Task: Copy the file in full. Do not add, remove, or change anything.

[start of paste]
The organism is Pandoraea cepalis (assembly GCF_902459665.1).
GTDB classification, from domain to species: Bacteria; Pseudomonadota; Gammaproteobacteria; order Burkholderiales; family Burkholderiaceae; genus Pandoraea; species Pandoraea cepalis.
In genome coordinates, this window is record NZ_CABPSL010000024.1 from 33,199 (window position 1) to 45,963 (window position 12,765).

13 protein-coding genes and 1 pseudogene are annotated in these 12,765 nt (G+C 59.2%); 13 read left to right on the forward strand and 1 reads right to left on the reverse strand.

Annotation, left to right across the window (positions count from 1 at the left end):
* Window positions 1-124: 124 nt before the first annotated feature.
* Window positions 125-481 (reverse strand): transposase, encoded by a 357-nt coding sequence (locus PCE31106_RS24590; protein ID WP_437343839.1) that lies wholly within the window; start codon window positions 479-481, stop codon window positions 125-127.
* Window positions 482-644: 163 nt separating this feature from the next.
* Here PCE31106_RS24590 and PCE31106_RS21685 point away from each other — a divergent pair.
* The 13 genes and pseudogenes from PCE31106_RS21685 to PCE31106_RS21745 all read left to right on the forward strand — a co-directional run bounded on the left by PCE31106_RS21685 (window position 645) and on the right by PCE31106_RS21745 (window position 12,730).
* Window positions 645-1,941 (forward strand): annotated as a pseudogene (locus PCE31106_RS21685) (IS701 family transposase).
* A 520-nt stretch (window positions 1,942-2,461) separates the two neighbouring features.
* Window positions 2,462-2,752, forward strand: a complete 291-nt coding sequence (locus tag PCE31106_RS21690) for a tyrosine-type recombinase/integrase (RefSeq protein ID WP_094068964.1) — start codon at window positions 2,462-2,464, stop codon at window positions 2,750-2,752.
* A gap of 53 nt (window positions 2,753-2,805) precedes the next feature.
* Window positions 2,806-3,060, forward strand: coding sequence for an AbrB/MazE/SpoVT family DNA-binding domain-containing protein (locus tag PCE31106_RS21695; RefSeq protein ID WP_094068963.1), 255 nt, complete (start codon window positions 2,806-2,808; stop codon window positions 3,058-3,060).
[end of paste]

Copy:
The organism is Pandoraea cepalis (assembly GCF_902459665.1).
GTDB classification, from domain to species: Bacteria; Pseudomonadota; Gammaproteobacteria; order Burkholderiales; family Burkholderiaceae; genus Pandoraea; species Pandoraea cepalis.
In genome coordinates, this window is record NZ_CABPSL010000024.1 from 33,199 (window position 1) to 45,963 (window position 12,765).

13 protein-coding genes and 1 pseudogene are annotated in these 12,765 nt (G+C 59.2%); 13 read left to right on the forward strand and 1 reads right to left on the reverse strand.

Annotation, left to right across the window (positions count from 1 at the left end):
* Window positions 1-124: 124 nt before the first annotated feature.
* Window positions 125-481 (reverse strand): transposase, encoded by a 357-nt coding sequence (locus PCE31106_RS24590; protein ID WP_437343839.1) that lies wholly within the window; start codon window positions 479-481, stop codon window positions 125-127.
* Window positions 482-644: 163 nt separating this feature from the next.
* Here PCE31106_RS24590 and PCE31106_RS21685 point away from each other — a divergent pair.
* The 13 genes and pseudogenes from PCE31106_RS21685 to PCE31106_RS21745 all read left to right on the forward strand — a co-directional run bounded on the left by PCE31106_RS21685 (window position 645) and on the right by PCE31106_RS21745 (window position 12,730).
* Window positions 645-1,941 (forward strand): annotated as a pseudogene (locus PCE31106_RS21685) (IS701 family transposase).
* A 520-nt stretch (window positions 1,942-2,461) separates the two neighbouring features.
* Window positions 2,462-2,752, forward strand: a complete 291-nt coding sequence (locus tag PCE31106_RS21690) for a tyrosine-type recombinase/integrase (RefSeq protein ID WP_094068964.1) — start codon at window positions 2,462-2,464, stop codon at window positions 2,750-2,752.
* A gap of 53 nt (window positions 2,753-2,805) precedes the next feature.
* Window positions 2,806-3,060, forward strand: coding sequence for an AbrB/MazE/SpoVT family DNA-binding domain-containing protein (locus tag PCE31106_RS21695; RefSeq protein ID WP_094068963.1), 255 nt, complete (start codon window positions 2,806-2,808; stop codon window positions 3,058-3,060).